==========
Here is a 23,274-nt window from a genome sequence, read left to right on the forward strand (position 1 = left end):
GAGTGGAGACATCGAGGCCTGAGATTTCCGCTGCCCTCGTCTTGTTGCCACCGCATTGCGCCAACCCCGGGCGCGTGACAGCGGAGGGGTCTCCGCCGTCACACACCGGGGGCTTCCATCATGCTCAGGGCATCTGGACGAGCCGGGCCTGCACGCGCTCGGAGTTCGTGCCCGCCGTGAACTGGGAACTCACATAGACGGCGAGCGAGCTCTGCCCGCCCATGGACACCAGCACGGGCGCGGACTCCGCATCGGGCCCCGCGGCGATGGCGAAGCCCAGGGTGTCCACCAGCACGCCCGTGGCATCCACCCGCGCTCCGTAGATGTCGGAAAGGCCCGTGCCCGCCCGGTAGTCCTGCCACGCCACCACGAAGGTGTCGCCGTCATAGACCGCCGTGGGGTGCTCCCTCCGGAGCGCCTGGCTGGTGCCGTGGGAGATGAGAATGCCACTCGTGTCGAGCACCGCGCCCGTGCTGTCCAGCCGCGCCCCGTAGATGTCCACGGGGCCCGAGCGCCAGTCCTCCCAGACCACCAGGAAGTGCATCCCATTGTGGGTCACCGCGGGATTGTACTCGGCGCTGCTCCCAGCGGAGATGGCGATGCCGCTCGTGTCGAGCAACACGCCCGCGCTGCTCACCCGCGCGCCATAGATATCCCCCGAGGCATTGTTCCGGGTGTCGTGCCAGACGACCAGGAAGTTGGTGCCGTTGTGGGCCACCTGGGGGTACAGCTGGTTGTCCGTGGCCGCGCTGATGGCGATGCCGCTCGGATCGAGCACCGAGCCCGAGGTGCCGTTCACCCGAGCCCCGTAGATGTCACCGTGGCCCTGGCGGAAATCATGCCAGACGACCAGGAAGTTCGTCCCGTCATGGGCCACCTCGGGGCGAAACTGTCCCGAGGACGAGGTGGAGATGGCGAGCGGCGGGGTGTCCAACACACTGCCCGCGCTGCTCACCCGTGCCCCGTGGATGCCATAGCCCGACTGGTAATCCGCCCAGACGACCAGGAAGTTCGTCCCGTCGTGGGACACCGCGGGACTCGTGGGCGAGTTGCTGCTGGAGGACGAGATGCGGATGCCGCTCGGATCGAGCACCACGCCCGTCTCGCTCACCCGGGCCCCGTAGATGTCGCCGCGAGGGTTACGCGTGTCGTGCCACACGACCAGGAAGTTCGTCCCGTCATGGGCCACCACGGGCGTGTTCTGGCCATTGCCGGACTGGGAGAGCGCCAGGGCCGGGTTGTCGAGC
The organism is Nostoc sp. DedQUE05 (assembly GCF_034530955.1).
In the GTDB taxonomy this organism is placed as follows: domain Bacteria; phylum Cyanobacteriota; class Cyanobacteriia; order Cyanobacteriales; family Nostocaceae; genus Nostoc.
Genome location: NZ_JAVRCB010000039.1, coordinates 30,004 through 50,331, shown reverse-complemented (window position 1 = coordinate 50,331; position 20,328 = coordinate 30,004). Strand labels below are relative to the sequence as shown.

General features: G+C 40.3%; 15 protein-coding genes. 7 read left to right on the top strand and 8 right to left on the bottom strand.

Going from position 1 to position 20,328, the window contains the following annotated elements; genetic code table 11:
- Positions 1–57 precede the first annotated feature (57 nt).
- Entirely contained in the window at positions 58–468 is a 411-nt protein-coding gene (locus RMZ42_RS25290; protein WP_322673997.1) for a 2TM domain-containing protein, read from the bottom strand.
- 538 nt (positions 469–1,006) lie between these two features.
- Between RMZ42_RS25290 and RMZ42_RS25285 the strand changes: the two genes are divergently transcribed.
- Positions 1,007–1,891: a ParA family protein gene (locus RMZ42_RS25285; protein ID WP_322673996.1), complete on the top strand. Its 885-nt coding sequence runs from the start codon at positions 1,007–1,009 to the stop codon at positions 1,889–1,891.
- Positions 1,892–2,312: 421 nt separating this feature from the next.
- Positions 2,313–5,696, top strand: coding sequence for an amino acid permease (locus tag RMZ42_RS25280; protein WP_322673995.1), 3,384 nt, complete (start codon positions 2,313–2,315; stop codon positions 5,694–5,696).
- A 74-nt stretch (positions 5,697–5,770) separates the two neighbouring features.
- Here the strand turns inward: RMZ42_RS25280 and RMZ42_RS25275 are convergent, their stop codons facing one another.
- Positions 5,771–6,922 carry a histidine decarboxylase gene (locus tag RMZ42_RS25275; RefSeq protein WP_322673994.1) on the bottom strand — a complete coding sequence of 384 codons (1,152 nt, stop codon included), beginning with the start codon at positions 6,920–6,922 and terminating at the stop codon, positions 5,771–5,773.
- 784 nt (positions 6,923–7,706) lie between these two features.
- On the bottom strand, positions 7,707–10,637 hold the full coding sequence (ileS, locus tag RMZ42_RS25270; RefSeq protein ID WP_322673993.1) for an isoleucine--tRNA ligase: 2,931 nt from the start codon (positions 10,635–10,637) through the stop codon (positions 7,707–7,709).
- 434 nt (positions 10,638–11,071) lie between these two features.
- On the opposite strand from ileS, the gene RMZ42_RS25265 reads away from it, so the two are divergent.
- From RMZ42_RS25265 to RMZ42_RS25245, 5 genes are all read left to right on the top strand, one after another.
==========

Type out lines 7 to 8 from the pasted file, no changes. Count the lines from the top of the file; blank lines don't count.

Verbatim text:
Going from position 1 to position 20,328, the window contains the following annotated elements; genetic code table 11:
- Positions 1–57 precede the first annotated feature (57 nt).